15. 4 points
    Well having failed to complete my Bomber Command GB Lancaster within the deadline I now give myself the challenge of 2 builds in one GB!! First cock-up: I've realised that my cunning plan of doing 2 x 1/48th builds has been undermined already - that'll teach me to concentrate when ordering. Anyway here we go with the first build: a 1/72nd Su-30 of the Ugandan Air Force made from the Trumpeter kit The Kit: The Contents (well some of them): The Decals: And this is what I am aiming for (copyright:Tarmac Images):
  16. 4 points
    Dear Fellow Modellers These peculiar shaped IJN Destroyers were inspired by German WW1 designs. The gun armament was placed above the main deck to ensure all armament would function in heavy weather. The strange focsle reminds me of a whaler? This old kit had no portholes or details on the deck houses so I embarked on a month of scratch building and photo etch extravaganza! I think Mikazuki means 'full moon' Hope you like it? Andrew
  17. 4 points
    Hello friends Happy new year for all of you This was the lat build from 2014 the Zvezda 1/35 kit with some scratch. I hope you like it Best regards from Portugal Vitor Costa
  18. 4 points
    Morning all, Just wrapped up the Spitfire, the first of my Battle of Britain builds. Had a lot of fun knocking this one together For those interested, the WIP thread can be found here: http://www.britmodeller.com/forums/index.php?/topic/234972713-172-airfix-baby-spit/ Without masks for my Do17 and a gun pack for my Blenheim, I might move onto something different until I've all I need to start the next BoB build Thanks for looking, comments welcomed Cheers Shaun
  19. 4 points
    The plan is to do one of these two babys. Found on Nils 'Vingtor' website http://vingtor.net/profiles_content.html The only teeny tiny snag is that I am unable to find any other views or photos of either....yet! Won't slow the build anyway tho.
  20. 4 points
    Ignorant (from my dictionary) : Lacking knowledge; having no understanding or awareness. As far as I'm concerned, admitting ignorance of a subject carries no disgrace (I am ignorant of German aircraft, calculus, the theory of relativity, nuclear physics, and many other subjects.) I've spent many hours, finding out that, from Autumn 1942, Supermarine, Hawker & Bristol spent time on filling rivet holes and panel lines, sanding them smooth and then painting them, making the chances of there being black lines under the paint non-existent. If someone asks about pre-shading, I start with the premise that they might not know that fact, possibly pretentious, but it saves a lot of time; I do not say that they shouldn't weather on top of the finish, which is how I always preferred to do my own models. After several house moves, I have no models left. "Wonderful finish" "Superb model" when the model has glaring errors does the modeller no favours, in fact it's downright insulting, and, if that means that I should not pass on information about the real item, which I feel might be beneficial to others, then I want no part of it. Not sadness, aggravation, since you fail to grasp that, to me, how others finish their models is irrelevant, but if "positivity" means asking for my approval for using techniques completely at variance with what really happened, forget it, I'm old enough to remember how this pre-shading malarkey started; an American modeller first used (only) gloss varnish on panel lines, and a piece of cloth to buff over the paint, so that there was a beautifully subtle (and extremely faint) variation in tone and nothing more. We always went by the simple maxim, "if you see the weathering before the model, it's too heavy," but that now seems to have been discarded.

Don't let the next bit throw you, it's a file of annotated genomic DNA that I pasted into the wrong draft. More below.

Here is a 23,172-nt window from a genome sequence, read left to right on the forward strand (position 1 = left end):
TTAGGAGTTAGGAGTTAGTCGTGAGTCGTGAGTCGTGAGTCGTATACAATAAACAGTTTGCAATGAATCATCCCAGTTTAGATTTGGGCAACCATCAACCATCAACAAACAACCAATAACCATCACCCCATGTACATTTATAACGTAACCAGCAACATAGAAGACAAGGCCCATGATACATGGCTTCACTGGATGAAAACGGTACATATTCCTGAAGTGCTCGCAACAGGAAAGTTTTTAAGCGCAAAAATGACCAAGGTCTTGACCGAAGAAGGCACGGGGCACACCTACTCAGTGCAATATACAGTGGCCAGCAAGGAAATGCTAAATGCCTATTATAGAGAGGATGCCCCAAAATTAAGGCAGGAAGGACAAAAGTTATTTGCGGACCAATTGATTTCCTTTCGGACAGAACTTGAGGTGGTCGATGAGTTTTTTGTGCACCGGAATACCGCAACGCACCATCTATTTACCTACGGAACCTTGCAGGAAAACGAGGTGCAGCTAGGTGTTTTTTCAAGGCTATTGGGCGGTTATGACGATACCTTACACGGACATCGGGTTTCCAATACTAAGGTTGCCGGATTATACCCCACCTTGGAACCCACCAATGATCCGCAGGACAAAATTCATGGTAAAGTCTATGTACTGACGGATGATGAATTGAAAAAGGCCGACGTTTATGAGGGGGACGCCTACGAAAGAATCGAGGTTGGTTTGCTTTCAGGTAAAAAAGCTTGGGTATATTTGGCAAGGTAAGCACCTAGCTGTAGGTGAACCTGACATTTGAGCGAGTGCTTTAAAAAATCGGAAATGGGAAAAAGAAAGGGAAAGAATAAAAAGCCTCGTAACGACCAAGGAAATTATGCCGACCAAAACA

21. 4 points
    Crew painting time, not sure about these so far? 1-1 ref pictures, I found my old Crew cover in the garage so I'm going to use it as ref pictures, This old lid of mine has done a fair few miles. onto the figures, The 35th scale version, faces are masked up with bluetac. I wanted to give the coveralls a washed out look, so some slight variation in colours between the crew members. Not convinced yet that they look right, so I might strip and start again, I've only added some basic shadows into the creases but they are just not doing it for me TBH? Beginning to think that black coveralls would of been easier ! Regards Dan
  22. 4 points
    The Trumpeter Hornet F.1 sadly follows the (sods) law that "models and drawings of the most aesthetic aeroplanes, will be inversely proportional interpretations of the real thing" as in the case of Spitfires, Hunters and the Hornet. Is this kit savable? IMO yes, but there is precious little to to start with. Are we going to end up with a perfect representation? Nope! In this case I think the object should be to to make something that looks like a decent Hornet model and how far you take this will depend on your own skills. All the following measurements and calculations are based on my work which is grounded on original De Havilland and RAF material and should I be in error then I'm sure David will help to get the right answer. So what's right about the kit... The wheel hubs are very nice and the spinners are pretty good. OK let's move on. What's wrong with it... well I'm afraid that this is going to be about as long as The Book of Lamentations. Taking sections at a time let's start with the fuselage. Apart from the nose and cockpit areas, it is in profile generally acceptable. It is too wide by around 1 mm and too short (for a Mk.1) from the nose tip to the base of the tail light by about 2.5 mm. I haven't started from the kit Main spar datum as I find this is is again about 2 mm to far aft. Bear with me and my reasoning will become clearer. The cockpit sill height is pretty good, which in turn shows that the whole top of the nose is too high and humped. The cockpit is too far back. The canopy it's self is too tall and the lower edge of the windscreen side panel is canted up at the front, it's also too short at the 'pen nib'. If we can fix the grotesque upper nose area then we can cure the main visual problems to the front fuselage. The problem... As you can see by the rough sketch above I've outlined the areas to be altered. Using the cockpit sill as a guide, with a razor saw cut forwards along the blue line to remove the Red shaded top of the nose. I then cut the unshaded portion of this piece off, and cemented this back as below. When the modified canopy is in place some improvement of the nose contours can take place. Next the canopy. .